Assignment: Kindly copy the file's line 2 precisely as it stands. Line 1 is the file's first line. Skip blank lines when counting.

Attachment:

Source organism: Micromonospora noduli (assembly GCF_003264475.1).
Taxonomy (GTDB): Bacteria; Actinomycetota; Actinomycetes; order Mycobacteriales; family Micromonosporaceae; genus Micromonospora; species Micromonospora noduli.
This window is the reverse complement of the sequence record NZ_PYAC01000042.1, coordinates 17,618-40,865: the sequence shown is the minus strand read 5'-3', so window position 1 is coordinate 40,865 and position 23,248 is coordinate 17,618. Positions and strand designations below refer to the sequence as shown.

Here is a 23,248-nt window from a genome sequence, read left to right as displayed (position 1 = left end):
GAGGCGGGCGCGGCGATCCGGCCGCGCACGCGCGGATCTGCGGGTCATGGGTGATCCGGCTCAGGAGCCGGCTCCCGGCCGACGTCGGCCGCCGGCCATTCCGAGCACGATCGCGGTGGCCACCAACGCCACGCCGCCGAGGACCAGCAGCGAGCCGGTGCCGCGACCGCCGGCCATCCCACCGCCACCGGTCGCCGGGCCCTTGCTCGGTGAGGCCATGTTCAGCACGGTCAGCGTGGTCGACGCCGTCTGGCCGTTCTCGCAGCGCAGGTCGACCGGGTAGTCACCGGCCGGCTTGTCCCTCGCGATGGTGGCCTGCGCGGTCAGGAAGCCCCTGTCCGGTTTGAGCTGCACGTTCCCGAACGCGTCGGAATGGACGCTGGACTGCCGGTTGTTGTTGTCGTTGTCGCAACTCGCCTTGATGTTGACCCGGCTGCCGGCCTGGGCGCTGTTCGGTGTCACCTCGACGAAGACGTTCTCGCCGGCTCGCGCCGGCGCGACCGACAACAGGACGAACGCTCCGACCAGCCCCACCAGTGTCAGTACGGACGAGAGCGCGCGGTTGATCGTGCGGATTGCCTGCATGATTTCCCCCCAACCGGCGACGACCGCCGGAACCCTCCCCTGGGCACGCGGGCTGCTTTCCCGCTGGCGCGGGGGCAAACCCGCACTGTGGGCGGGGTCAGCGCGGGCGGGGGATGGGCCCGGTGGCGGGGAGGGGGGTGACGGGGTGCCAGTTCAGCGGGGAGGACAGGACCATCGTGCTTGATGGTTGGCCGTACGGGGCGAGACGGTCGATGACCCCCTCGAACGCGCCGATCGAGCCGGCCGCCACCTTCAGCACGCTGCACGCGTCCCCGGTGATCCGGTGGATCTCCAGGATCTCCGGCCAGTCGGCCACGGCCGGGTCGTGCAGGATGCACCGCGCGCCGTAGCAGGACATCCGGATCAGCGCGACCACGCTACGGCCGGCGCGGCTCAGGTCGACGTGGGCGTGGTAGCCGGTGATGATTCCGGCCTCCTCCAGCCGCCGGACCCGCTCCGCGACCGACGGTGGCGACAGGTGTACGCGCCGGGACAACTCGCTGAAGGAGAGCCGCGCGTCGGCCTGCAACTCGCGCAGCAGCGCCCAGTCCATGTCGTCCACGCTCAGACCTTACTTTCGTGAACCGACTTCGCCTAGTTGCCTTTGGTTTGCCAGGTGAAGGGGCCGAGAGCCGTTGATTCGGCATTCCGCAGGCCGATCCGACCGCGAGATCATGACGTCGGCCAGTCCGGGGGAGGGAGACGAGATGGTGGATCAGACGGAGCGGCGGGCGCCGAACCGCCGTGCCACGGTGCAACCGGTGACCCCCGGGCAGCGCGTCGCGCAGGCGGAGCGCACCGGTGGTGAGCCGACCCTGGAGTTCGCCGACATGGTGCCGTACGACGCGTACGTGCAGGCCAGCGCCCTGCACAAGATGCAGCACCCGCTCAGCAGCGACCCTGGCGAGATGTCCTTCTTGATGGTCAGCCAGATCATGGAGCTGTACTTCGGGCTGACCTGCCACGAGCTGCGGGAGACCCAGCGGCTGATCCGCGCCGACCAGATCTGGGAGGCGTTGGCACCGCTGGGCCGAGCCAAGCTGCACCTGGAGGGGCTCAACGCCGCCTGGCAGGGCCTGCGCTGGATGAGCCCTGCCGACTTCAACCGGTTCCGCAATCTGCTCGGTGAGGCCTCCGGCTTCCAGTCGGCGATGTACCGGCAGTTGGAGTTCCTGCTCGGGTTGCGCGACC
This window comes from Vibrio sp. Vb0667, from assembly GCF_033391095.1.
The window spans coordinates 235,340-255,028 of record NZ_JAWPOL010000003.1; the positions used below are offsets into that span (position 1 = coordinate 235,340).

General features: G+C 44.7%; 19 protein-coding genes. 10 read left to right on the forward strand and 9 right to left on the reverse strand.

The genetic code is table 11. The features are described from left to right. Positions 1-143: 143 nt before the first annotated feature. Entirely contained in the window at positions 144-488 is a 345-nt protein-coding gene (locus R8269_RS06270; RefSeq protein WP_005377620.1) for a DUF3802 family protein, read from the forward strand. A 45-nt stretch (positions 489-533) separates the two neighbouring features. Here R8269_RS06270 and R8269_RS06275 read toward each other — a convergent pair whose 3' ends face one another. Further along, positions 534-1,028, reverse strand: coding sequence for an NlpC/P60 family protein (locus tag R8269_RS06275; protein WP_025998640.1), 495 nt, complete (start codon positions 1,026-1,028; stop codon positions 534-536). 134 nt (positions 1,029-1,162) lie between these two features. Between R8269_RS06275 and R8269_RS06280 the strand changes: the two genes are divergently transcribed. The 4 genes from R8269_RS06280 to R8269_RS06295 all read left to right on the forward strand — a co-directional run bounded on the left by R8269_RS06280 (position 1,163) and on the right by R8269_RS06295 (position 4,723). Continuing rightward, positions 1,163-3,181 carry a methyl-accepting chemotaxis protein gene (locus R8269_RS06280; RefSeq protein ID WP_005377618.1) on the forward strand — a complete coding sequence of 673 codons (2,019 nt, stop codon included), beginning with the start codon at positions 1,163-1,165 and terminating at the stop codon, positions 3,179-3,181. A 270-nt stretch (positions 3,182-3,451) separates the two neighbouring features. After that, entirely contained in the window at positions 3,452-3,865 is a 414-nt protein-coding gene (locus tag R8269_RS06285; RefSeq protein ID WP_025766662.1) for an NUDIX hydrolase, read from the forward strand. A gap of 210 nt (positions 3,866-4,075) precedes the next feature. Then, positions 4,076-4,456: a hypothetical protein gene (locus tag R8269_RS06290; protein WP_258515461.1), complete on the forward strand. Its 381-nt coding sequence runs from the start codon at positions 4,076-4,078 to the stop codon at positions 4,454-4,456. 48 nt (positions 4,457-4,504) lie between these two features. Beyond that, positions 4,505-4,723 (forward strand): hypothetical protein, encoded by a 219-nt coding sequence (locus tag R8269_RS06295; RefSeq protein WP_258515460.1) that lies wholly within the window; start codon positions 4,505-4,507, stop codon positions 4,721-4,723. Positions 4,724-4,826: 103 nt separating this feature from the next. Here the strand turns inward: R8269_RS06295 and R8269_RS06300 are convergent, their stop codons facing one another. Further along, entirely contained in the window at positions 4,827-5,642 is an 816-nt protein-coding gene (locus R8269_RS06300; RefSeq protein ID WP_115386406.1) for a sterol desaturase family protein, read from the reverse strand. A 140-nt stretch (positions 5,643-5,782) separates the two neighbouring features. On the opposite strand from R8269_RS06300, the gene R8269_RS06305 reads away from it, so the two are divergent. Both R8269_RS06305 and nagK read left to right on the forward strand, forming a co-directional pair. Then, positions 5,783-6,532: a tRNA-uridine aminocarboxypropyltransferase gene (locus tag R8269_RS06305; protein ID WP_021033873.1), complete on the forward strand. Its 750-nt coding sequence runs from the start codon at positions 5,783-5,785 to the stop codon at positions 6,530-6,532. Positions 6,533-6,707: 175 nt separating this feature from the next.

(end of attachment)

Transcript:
Taxonomy (GTDB): Bacteria; Actinomycetota; Actinomycetes; order Mycobacteriales; family Micromonosporaceae; genus Micromonospora; species Micromonospora noduli.